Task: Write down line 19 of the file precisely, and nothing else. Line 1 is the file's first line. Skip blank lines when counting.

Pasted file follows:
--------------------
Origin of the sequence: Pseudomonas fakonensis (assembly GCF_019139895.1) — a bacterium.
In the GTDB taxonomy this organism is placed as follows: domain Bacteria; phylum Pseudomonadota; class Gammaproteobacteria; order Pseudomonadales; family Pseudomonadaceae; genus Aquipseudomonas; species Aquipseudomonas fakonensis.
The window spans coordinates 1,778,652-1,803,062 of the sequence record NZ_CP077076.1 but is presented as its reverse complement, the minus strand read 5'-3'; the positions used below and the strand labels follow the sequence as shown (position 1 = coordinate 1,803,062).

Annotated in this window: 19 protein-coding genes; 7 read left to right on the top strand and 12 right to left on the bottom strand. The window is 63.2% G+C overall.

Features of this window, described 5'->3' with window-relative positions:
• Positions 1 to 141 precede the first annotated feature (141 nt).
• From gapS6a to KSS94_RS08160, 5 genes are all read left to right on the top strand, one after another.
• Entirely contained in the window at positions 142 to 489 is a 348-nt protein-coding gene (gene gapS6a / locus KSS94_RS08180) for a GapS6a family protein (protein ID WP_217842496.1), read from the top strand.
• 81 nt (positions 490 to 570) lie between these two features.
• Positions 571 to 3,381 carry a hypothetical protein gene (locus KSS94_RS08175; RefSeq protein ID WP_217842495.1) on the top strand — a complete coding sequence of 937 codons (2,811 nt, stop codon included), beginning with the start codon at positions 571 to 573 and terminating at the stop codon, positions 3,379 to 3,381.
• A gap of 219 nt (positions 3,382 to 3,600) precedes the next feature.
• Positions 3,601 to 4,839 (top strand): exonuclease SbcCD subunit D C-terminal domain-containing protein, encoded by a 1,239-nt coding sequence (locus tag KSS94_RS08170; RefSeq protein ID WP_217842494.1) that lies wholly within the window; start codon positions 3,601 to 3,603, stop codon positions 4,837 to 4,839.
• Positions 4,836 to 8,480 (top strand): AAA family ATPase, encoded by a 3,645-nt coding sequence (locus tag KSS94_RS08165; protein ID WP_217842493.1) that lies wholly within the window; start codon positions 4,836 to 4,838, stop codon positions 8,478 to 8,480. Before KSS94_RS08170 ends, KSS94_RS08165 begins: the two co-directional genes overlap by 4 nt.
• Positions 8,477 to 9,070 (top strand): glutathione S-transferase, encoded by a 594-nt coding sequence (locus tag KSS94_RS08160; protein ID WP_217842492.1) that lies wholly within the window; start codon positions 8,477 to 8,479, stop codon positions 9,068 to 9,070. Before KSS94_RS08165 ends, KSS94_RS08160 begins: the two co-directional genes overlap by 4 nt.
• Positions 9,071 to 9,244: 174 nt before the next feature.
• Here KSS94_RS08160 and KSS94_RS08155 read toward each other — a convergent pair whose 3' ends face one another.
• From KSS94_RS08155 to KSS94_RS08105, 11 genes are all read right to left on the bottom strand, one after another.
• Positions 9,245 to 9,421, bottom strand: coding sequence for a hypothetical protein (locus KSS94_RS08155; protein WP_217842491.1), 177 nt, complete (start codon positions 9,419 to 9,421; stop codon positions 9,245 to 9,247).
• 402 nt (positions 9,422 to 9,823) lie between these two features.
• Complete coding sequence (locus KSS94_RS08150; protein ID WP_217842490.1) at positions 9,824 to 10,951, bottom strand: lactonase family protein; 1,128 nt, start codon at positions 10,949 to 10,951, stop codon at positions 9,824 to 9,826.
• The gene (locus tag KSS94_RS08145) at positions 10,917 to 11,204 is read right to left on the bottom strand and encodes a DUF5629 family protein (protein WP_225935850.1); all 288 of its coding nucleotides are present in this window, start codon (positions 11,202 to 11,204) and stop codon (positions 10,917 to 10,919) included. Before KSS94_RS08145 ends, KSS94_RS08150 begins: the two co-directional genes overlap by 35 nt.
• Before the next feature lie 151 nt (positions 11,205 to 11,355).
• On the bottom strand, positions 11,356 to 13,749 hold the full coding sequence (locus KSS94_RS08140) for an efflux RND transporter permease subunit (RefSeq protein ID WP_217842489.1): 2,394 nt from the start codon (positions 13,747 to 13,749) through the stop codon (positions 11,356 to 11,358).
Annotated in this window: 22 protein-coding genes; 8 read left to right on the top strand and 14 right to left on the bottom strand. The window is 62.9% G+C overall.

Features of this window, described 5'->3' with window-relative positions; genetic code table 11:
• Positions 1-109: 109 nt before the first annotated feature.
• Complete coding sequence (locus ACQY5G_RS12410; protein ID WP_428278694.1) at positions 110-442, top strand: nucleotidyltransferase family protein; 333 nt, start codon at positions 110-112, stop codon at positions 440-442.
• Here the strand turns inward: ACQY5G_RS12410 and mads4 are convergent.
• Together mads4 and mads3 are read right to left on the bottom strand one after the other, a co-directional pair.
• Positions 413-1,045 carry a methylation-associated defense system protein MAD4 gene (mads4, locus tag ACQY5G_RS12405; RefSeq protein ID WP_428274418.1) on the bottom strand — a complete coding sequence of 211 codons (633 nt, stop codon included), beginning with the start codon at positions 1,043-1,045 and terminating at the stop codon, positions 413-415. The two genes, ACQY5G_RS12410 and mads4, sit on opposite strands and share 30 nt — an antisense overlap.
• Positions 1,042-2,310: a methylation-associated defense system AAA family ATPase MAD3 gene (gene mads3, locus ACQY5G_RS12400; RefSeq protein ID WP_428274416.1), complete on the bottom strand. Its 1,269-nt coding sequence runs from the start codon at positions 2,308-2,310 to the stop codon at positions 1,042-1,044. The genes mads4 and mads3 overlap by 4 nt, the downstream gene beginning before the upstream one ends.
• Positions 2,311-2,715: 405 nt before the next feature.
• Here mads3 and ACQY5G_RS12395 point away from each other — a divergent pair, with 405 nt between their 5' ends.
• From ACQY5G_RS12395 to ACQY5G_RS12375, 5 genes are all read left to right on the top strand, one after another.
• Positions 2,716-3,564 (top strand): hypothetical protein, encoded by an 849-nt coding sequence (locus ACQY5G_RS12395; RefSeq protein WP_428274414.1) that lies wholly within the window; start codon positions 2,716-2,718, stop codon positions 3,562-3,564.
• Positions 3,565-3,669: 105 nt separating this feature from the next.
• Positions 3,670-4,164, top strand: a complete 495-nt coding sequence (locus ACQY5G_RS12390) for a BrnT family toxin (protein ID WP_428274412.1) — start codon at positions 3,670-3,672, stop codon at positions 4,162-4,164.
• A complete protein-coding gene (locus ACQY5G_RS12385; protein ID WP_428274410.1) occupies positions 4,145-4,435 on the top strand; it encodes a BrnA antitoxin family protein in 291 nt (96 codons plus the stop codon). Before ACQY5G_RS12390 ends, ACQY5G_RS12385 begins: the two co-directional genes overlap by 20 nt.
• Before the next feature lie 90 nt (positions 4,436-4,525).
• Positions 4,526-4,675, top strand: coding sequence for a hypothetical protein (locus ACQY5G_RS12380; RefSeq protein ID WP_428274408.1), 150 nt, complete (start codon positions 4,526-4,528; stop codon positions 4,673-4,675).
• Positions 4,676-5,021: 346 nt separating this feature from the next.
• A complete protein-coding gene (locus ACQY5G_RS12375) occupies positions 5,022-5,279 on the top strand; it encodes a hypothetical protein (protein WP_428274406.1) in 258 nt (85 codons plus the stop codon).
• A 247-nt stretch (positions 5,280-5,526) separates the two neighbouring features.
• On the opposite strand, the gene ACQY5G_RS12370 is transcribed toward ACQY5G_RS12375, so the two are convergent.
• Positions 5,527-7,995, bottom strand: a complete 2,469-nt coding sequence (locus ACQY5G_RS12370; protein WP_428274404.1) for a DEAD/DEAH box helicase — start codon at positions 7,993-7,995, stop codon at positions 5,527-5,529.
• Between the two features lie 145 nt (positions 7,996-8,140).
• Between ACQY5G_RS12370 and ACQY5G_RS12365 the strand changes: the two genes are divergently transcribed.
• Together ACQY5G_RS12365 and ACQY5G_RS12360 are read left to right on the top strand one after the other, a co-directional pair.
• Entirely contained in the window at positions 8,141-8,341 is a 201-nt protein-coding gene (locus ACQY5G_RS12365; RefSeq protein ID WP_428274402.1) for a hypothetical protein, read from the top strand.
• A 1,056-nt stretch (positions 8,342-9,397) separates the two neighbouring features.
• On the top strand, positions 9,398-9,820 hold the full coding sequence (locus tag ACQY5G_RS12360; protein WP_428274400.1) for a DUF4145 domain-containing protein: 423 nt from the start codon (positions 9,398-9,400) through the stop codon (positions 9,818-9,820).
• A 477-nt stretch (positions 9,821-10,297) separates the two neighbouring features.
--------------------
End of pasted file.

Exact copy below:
• 402 nt (positions 9,422 to 9,823) lie between these two features.